Article by: Nikola Lindenberg
Starting this spring the capital of Norway has seen the opening of Vippa, a fresh meeting place concept that promises its patrons an experience which merges the genius of creating good food, art and culture, and above all hones an openness towards learning and understanding. Located at the old loading dock at Vippetangen in Oslo, which has in recent years become a part of the urban renewal project within the city, Vippa is an ambitious undertaking which is already living and breathing its visionary philosophy.
Imagined as an indoor and outdoor food hall and an event venue, the main idea behind the project is the revitalization of the Vippetangen area. Vippa is one of the first enterprises which will seek to transform the old shipping dock into an exemplarily inclusive meeting place for locals, newcomers and tourists. Last week, we at House of Satori had the opportunity to visit Vippa during its working hours, and witness the work that has been done thus far. We were also able to hear many stories about the future projects and plans for the expansion of this exciting spot.
In our quest to find out more about different ways in which Vippa has already affected people’s lives, we have established contact with a Norwegian graphic designer Hanne Fossaa Eriksen, who was part of the team working on the branding and visual presentation of one of the food stalls at Vippa. The food stall in question, Aleppo Bahebek, serves traditional Syrian food. At its helm is the famed Syrian chef Mahmoud, who was among the millions of refugees forced to flee the country due to war.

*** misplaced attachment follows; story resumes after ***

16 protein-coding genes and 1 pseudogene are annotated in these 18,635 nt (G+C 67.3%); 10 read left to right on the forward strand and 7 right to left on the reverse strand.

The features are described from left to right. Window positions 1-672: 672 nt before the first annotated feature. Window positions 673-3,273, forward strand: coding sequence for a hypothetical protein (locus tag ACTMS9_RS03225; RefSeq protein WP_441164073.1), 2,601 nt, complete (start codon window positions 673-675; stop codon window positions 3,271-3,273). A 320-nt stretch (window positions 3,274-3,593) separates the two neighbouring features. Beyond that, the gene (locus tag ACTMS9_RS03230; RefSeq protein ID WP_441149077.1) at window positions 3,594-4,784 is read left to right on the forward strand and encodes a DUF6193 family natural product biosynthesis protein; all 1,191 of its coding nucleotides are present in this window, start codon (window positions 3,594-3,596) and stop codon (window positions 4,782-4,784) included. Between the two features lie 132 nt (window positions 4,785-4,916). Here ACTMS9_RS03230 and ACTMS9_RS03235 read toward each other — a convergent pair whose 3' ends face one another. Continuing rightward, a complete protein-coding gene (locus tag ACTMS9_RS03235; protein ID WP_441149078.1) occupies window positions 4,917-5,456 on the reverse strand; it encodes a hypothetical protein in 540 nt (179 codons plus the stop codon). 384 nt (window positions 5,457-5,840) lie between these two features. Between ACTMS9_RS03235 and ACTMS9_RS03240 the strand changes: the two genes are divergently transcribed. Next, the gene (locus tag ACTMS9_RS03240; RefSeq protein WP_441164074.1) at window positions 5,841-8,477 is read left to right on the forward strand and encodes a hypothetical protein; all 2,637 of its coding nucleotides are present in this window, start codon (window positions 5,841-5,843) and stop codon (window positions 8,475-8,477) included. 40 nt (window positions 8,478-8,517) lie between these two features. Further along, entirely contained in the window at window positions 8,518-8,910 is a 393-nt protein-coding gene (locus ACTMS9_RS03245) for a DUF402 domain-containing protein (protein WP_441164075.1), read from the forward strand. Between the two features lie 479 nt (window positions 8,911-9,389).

“In our work, we wanted to translate the essence of the Syrian culture. We were inspired by the country’s vast cultural heritage,” says Hanne. “It was important for us to create a place that looked authentic, and did not appear ‘too Scandinavian.’”
This was not done purely for aesthetic reasons.
“There is a lot of warmth around us now,” said Hanne, the two of us sipping coffee sitting at a wooden table in the centre of the repurposed shipping repository which now houses Vippa. “That warmth is what the people of Syria need in this moment. Aleppo Bahebek will be a place of recognition and familiarity for the Syrian refugees in Norway. A place of gathering, where people can feel safe.”
Hanne believes that Aleppo Bahebek and Vippa in general have the potential to introduce Syrians and other newcomers to the city to the food culture in Norway, as well as inspire them to start businesses of their own and refine their entrepreneurial skills. At the same time, it can be a place where Norwegians get to learn about others and reach a deeper understanding of various cultures. In this way, a unique and incredibly important exchange may come to pass, one that has the potency to change, to transform, to inspire, and make people grow. One thing is certain — places like Aleppo Bahebek help us stay aware of the existence of people from different cultures and backgrounds who all now call Oslo their home.
“If Syrians come here to eat and Norwegians come here to eat, this can become a place for people to meet and get to know each other. And perhaps learn that they are not so different from each other after all,” concludes Hanne.
It is clear that Vippa is much more than a food hall. It is much more than a meeting place. It is a cultural center, where everyone gets to be themselves and share their lived experience with others, thus seizing the opportunity to spread the knowledge and learn at the same time. This venue has the potential to promote different, important narratives, to bring cultures together, and to show that there is potential within all of us to create something that unifies, and makes us and others happy and safe.